Some aspects of photography are easier to teach than others; photographing an advertising campaign alongside of a TV production is not one of them. It is an aspect of commercial photography that usually exists when mega celebrities are on the call sheet. For me, it is something that I do regularly when we get athletes that don’t have days, but hours to give for a commercial and ad campaign to be shot. I wanted to talk about it because I have heard horror stories of other photographers not being able to meet the client’s demand and in all of these stories were miscalculations that could have saved the day.
The first and foremost thing that will ruin a production alongside a film production is an ego. I don’t care who you are or what awards or clients you have, there is no room for a pompous photographer on a shoot schedule that resembles a Tetris puzzle. It is equally as important that one team exists on set. Some photographers have failed to deliver for a client because they were too worried about the balance of power between motion and stills productions. Be willing to be treated any which way possible as long as the one and only definitive is that you get the shots the client wants.
The next must for a successful photoshoot is planning, planning and more planning. Plan the lighting, the marks, the poses, the presets and redundancies. You must be able to foresee all the possible issues and disasters that could arrive on set and have a solution that is immediate if they were to arrive. After all, if you have the talent for five minutes and need to grab 10 different images, a camera or light failure could lead to a complete loss of a campaign for the client. On set I often have two of the exact same cameras and lenses being held by an assistant behind me incase one fails. They are locked into the same settings, and exist on the same channel of lights as the hero body. Lighting is the same way and often (space permitting) I like to have a separate set constructed to the exact same specification as the main incase Murphy’s Law chooses to show up.
With planning set, the scope of the project should be very clear for how to approach the imagery. Now, you must decide how to approach the shoot, which in this situation is two completely different worlds. It’s great if you can create the images that the client has storyboarded, but where a photographer can really prove his talent is getting the shots AND helping the video production.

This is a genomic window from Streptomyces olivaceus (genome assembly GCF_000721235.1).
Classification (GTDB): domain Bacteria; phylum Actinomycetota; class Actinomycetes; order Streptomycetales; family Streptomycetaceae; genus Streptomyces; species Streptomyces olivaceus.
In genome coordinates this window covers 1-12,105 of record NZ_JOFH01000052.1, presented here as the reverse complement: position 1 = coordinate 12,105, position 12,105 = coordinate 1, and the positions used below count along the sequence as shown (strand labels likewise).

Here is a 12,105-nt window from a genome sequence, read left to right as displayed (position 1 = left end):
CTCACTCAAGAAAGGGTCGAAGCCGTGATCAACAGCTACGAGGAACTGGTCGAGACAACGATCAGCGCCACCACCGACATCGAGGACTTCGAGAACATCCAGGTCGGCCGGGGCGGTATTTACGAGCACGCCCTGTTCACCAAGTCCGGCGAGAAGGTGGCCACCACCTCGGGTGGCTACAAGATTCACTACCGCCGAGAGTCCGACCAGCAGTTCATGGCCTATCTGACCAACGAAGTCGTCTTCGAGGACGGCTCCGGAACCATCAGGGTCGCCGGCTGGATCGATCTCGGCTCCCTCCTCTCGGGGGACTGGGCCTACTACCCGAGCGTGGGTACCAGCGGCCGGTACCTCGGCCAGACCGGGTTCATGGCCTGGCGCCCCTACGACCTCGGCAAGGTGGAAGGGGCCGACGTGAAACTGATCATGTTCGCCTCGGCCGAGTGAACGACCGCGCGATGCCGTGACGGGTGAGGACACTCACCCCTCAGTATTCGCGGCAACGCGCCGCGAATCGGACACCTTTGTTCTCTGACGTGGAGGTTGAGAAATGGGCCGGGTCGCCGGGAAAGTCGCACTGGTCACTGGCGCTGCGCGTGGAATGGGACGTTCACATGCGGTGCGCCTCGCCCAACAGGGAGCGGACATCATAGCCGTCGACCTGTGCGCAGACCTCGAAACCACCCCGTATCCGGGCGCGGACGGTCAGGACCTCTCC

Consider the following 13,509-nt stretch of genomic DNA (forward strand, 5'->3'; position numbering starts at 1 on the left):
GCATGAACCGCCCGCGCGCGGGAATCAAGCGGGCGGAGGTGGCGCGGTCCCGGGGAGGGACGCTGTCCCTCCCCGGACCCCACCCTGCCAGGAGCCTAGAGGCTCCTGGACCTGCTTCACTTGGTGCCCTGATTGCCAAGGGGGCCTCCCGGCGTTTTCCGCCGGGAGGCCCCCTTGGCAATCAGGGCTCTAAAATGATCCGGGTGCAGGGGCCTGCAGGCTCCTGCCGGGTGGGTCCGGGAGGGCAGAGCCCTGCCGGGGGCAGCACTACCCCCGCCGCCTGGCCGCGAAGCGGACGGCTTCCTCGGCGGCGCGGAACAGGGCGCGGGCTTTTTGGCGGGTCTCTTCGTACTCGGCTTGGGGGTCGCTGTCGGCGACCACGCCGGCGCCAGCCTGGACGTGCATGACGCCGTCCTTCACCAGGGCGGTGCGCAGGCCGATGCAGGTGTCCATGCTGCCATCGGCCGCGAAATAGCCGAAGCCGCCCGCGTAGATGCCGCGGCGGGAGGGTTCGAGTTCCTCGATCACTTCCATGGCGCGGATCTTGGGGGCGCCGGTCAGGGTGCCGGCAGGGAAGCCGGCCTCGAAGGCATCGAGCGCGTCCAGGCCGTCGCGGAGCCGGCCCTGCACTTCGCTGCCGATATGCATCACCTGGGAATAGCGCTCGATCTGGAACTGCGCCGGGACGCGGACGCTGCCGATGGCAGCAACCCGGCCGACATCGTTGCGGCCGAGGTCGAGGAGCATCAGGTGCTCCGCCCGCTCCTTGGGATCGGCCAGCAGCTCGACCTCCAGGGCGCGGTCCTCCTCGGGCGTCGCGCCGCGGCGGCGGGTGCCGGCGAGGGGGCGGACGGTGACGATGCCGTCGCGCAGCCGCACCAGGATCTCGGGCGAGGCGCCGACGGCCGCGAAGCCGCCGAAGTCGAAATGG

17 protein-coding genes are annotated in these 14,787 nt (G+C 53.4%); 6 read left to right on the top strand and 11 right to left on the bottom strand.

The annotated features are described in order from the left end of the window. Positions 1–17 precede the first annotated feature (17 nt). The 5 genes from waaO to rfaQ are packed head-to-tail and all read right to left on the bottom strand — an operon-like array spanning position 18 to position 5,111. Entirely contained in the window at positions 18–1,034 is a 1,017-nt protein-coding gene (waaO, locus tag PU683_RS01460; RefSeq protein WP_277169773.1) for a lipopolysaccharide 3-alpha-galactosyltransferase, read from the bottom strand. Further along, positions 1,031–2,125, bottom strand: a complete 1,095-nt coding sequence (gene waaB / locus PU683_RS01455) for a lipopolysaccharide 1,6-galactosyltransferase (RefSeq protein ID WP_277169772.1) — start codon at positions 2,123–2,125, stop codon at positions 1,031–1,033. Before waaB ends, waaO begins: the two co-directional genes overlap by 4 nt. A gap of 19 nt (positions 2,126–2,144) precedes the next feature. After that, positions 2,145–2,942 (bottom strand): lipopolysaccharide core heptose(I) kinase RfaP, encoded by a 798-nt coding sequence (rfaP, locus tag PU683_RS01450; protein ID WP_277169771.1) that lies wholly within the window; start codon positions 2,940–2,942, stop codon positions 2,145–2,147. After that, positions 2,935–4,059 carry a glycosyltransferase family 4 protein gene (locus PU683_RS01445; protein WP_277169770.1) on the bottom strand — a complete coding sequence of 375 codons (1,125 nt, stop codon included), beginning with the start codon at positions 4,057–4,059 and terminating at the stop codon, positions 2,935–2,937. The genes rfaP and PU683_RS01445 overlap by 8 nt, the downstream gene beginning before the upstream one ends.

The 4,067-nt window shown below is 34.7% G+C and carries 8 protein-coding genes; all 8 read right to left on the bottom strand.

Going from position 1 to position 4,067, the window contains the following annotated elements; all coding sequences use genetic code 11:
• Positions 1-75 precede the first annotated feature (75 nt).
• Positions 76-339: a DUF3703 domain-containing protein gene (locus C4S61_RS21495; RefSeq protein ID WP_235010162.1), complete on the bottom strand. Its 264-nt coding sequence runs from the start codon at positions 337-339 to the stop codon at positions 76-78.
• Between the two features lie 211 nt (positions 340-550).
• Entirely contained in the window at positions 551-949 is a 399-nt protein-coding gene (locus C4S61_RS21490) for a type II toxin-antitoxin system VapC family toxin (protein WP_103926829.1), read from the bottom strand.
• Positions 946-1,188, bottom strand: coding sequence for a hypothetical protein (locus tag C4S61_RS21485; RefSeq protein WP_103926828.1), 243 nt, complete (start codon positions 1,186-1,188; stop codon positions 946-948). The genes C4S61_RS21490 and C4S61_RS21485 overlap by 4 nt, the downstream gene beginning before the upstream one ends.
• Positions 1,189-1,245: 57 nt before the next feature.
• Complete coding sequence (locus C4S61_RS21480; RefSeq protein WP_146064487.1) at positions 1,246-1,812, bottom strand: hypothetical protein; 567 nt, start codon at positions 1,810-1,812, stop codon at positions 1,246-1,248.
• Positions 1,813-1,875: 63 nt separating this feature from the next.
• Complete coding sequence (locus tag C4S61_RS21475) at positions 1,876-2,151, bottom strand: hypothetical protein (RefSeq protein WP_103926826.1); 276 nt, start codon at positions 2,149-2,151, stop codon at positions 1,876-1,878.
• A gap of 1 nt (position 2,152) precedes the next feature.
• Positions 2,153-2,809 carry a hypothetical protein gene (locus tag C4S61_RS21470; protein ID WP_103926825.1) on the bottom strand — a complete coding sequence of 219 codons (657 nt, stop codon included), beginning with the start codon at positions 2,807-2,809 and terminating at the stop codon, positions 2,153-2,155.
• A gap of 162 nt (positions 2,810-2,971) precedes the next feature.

With more variables, the video side of a commercial production is quite often behind schedule, and can use any time you can spare them (even if it is mere minutes). However, herein lies the ultimate danger for an inexperienced photographer that took on a stills shoot on a video production… you must be confident, not cocky. You must know when you have the image and move on. Never try to tell a client about how great a photographer you are, just shut your mouth and let your talent speak through your work. There is no use trying to look good on set only to explain to a client after that you missed a focus or a shadow lies outside the dynamic range of your lighting setup.
Shooting a campaign alongside a video production is a job for someone that thrives off high pressure situations and performs when stress is at its peak. Somehow, with all this said, it is a part of this career that I love. I love the chaos, and the demands that require a photographer to know their capabilities to a science. One such photoshoot that embodies this was one that I did of baseball player Curtis Granderson.
We were photographing him during spring training in Florida a few years back. The images were going to be a campaign that complimented a commercial that was also being filmed at the same time. Even though the video crew was extremely talented, the production got predictably behind schedule. We had Curtis for six hours, and of that time allotment, I was to get one hour to create 10 images. With an expected time on set at 5pm, my crew and I arrived a 1 and began prepping lighting. It was a straightforward 10 light setup shot against a white background. Around 3 o’clock we got word that video would need him more on the front end and the creative team and I started meeting to plan out how we would get the most out of the time we had with Granderson.
Then the call time of 5 o’ clock came and went… then 5:30 passed… 5:45…..
At five minutes to six, Curtis walked on to set with the creative director by his side. Bob (the CD) asked if we could shoot a 10-image campaign in five minutes, and my crew and I went to work. There wasn’t time for small talk or jokes, there was time to create the images we had planned weeks before and not let quality hurt from the speed of the shoot. The crazy thing about it all is that I really enjoyed the chaos. Even as we were waiting for Granderson to arrive, I became happier as the spectrum of the shoot got harder.
Five minutes after it all began, I shook Granderson’s hand and he left to the next location (55 minutes earlier than planned). My assistants and I began taking down the set and celebrating the five minutes that all the pre-production meetings, phone calls, emails and texts led up to. Because of a great crew, a trusting client and an honest director, we left that day with a 10-shot advertising campaign that was created in under five minutes.